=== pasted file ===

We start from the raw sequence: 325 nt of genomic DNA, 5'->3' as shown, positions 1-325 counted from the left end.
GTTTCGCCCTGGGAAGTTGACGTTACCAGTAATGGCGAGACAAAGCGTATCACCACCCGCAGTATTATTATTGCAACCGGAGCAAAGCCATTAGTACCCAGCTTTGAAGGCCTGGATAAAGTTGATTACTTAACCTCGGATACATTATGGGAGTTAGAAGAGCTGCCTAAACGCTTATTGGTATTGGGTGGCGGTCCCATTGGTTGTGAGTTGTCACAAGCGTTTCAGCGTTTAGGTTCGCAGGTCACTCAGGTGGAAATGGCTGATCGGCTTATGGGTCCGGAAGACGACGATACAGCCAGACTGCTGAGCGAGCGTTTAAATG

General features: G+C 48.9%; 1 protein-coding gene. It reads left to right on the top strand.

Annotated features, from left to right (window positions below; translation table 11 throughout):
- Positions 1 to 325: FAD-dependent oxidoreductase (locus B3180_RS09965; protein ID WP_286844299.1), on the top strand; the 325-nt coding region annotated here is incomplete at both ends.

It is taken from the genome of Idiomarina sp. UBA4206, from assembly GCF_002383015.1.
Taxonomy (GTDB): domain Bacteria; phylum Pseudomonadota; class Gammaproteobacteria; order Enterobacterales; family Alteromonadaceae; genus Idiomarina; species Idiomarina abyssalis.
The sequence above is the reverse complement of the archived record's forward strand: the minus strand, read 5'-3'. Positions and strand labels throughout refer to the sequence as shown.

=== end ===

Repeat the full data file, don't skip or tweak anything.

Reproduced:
We start from the raw sequence: 325 nt of genomic DNA, 5'->3' as shown, positions 1-325 counted from the left end.
GTTTCGCCCTGGGAAGTTGACGTTACCAGTAATGGCGAGACAAAGCGTATCACCACCCGCAGTATTATTATTGCAACCGGAGCAAAGCCATTAGTACCCAGCTTTGAAGGCCTGGATAAAGTTGATTACTTAACCTCGGATACATTATGGGAGTTAGAAGAGCTGCCTAAACGCTTATTGGTATTGGGTGGCGGTCCCATTGGTTGTGAGTTGTCACAAGCGTTTCAGCGTTTAGGTTCGCAGGTCACTCAGGTGGAAATGGCTGATCGGCTTATGGGTCCGGAAGACGACGATACAGCCAGACTGCTGAGCGAGCGTTTAAATG

General features: G+C 48.9%; 1 protein-coding gene. It reads left to right on the top strand.

Annotated features, from left to right (window positions below; translation table 11 throughout):
- Positions 1 to 325: FAD-dependent oxidoreductase (locus B3180_RS09965; protein ID WP_286844299.1), on the top strand; the 325-nt coding region annotated here is incomplete at both ends.

It is taken from the genome of Idiomarina sp. UBA4206, from assembly GCF_002383015.1.
Taxonomy (GTDB): domain Bacteria; phylum Pseudomonadota; class Gammaproteobacteria; order Enterobacterales; family Alteromonadaceae; genus Idiomarina; species Idiomarina abyssalis.
The sequence above is the reverse complement of the archived record's forward strand: the minus strand, read 5'-3'. Positions and strand labels throughout refer to the sequence as shown.